Many smart people thought U.S. oil production would fall off a cliff along with the crash in crude prices.
In reality, it hasn’t even come close to killing American production. The U.S. pumped 9.35 million barrels of oil a day in October, according to the latest government statistics available. That’s up from 9.13 million barrels in October 2014.
“Oil production from the U.S. is very resilient, particularly from shale production,” said Bielenis Villaneuva Triana, a senior analyst at Rystad Energy.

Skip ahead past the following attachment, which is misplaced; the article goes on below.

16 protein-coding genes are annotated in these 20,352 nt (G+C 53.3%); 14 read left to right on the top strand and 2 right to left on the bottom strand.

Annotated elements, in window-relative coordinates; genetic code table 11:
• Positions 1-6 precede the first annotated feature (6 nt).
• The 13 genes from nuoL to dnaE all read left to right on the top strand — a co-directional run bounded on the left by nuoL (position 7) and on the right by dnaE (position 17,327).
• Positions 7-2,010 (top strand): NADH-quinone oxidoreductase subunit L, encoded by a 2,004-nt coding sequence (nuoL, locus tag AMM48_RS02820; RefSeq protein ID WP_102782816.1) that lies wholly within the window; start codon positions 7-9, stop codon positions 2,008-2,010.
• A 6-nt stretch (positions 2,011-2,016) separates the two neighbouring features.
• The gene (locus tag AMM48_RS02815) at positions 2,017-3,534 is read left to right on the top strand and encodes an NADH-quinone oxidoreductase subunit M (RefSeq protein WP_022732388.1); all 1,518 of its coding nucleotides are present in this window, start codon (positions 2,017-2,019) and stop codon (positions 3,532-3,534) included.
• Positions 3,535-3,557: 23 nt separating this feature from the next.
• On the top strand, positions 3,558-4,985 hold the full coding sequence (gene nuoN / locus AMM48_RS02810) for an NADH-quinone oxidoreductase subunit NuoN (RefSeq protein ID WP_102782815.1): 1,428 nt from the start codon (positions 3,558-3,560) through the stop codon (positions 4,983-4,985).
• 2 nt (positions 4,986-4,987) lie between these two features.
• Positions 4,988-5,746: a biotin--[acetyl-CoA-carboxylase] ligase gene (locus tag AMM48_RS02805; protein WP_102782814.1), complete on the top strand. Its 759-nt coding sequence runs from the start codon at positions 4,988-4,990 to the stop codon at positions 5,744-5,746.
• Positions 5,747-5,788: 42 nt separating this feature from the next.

Official stats aren’t available yet for the end of 2015 but the Energy Information Administration estimates U.S. production slipped to 9.24 million in December. That’s hardly an all-out collapse.
All of this matters because the 70% plunge in oil prices since mid-2014 has been fueled by an epic supply glut. The oversupply has largely been created by skyrocketing U.S. output, which surged from just 4.6 million barrels per day in October 2005 to a high of 9.69 million last year, according to the EIA.’
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Cheap prices fail to kill U.S. oil boom